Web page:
The meningococcal vaccine protects you from four types of bacteria that cause meningococcal disease. This illness can cause meningitis, an infection of the lining around the brain or spinal cord. It can also cause a blood infection (meningococcal bacteremia), pneumonia, and other problems. Ten percent to 15% of people who are infected with the disease die from it, even if they were treated with antibiotics. As many as 20% of those who survive may have lasting problems such as hearing loss, brain...
Some people get much sicker. Influenza can lead to pneumonia and can be dangerous for people with heart or breathing conditions. It can cause high fever, diarrhea, and seizures in children. On average, 226,000 people are hospitalized every year because of influenza and 36,000 die – mostly elderly.
Live, attenuated influenza vaccine (LAIV) contains live but attenuated (weakened) influenza virus. It is sprayed into the nostrils.
Inactivated influenza vaccine, sometimes called the “flu shot,” is given by injection. Inactivated influenza vaccine is described in a separate Vaccine Information Statement.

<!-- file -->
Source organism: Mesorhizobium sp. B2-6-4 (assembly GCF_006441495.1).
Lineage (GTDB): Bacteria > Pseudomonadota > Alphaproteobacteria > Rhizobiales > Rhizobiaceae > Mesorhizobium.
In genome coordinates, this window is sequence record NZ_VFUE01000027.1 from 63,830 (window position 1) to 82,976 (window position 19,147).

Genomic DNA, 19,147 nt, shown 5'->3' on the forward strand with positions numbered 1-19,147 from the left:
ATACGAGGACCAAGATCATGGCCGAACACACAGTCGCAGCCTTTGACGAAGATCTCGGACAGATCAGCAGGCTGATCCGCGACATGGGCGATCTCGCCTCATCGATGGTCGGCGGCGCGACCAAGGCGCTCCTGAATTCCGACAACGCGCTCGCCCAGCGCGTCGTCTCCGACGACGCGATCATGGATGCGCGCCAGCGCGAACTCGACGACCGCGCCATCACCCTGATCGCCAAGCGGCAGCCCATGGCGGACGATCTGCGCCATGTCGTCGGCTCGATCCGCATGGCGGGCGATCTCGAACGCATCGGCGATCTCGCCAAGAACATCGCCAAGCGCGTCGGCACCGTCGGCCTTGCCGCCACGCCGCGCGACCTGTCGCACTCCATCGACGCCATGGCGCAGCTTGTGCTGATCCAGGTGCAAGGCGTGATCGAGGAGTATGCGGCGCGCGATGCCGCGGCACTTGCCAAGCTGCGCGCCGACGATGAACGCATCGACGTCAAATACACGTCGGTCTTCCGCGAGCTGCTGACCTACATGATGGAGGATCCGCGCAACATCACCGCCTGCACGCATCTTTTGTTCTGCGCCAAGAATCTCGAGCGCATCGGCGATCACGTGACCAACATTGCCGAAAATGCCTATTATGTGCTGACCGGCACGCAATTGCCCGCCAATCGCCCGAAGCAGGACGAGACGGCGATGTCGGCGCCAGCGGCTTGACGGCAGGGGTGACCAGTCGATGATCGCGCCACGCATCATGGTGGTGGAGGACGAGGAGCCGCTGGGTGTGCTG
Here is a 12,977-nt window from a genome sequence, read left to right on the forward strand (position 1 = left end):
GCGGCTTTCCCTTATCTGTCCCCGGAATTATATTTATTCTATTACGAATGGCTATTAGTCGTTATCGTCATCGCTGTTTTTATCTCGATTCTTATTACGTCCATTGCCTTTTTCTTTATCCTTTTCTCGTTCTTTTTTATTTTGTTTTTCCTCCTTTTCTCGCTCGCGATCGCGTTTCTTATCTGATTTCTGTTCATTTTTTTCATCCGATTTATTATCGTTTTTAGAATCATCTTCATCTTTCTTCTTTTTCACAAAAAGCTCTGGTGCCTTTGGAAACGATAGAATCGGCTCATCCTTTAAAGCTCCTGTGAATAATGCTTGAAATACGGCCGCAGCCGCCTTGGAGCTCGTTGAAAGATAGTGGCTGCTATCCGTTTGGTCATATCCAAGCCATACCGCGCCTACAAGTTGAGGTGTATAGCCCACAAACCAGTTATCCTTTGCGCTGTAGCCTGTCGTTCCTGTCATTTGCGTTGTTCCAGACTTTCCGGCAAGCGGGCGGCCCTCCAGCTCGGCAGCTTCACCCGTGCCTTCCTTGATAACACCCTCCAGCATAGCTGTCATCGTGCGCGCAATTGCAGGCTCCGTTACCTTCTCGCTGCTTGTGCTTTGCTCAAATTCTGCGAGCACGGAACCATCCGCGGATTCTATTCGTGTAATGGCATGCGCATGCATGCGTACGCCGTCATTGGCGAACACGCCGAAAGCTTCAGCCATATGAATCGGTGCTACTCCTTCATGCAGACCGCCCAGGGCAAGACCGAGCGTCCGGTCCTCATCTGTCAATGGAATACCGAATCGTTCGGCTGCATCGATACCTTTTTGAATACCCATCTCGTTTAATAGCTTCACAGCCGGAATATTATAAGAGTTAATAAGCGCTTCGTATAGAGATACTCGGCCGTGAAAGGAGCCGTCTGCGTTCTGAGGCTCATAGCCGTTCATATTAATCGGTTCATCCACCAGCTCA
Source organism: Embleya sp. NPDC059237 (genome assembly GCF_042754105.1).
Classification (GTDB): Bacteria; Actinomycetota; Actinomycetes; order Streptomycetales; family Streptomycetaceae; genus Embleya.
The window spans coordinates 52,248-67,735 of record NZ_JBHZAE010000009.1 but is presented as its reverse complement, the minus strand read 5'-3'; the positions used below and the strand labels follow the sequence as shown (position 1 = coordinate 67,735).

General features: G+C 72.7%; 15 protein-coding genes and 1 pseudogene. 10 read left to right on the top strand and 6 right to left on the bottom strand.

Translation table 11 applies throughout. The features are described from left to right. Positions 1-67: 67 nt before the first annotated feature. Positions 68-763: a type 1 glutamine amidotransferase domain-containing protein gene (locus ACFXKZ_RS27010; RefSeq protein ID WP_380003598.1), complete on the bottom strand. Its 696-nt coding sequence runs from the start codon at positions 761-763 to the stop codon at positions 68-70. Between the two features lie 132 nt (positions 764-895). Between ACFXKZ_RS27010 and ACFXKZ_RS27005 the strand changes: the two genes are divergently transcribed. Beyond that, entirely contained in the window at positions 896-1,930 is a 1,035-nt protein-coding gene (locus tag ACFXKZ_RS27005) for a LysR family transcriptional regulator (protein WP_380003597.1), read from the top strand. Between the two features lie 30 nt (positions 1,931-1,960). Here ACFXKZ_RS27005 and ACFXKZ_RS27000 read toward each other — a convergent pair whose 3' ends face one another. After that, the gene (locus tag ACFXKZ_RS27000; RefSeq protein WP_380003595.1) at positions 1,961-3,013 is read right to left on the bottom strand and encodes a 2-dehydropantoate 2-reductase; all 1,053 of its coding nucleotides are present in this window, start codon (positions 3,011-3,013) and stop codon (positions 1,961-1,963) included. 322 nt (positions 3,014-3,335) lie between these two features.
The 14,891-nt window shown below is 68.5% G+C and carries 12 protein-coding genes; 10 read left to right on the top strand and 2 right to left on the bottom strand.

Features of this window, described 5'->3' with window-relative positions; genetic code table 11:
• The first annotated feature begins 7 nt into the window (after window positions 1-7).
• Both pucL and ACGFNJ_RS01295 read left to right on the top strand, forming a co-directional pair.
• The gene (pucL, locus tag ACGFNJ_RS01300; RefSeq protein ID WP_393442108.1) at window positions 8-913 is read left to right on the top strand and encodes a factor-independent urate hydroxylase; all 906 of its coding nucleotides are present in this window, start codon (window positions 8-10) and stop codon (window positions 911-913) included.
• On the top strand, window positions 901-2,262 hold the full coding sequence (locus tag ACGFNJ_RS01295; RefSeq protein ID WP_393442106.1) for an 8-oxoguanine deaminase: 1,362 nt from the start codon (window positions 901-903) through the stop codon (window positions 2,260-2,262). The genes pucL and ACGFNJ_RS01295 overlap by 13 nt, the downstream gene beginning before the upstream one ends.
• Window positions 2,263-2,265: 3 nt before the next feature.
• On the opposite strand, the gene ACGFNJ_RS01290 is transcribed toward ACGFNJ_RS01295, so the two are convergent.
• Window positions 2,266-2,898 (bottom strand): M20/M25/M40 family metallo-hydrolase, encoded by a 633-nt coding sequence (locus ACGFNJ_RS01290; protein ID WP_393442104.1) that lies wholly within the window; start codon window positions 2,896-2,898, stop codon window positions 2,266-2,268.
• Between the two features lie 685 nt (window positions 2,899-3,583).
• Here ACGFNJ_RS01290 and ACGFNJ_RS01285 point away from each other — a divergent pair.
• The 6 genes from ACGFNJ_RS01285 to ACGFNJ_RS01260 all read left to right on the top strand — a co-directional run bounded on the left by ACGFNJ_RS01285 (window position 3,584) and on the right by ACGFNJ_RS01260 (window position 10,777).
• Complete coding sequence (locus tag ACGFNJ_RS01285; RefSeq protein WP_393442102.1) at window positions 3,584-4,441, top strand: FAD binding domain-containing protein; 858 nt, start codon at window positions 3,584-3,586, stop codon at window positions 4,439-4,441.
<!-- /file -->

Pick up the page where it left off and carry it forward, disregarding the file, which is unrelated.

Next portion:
Influenza viruses are always changing. Because of this, influenza vaccines are updated every year, and an annual vaccination is recommended.
Each year scientists try to match the viruses in the vaccine to those most likely to cause flu that year. When there is a close match the vaccine protects most people from serious influenza-related illness. But even when the there is not a close match, the vaccine provides some protection.
Influenza vaccine will not prevent “influenza-like” illnesses caused by other viruses. It takes up to 2 weeks for protection to develop after the vaccination. Protection lasts up to a year.
LAIV does not contain thimerosal or other preservatives.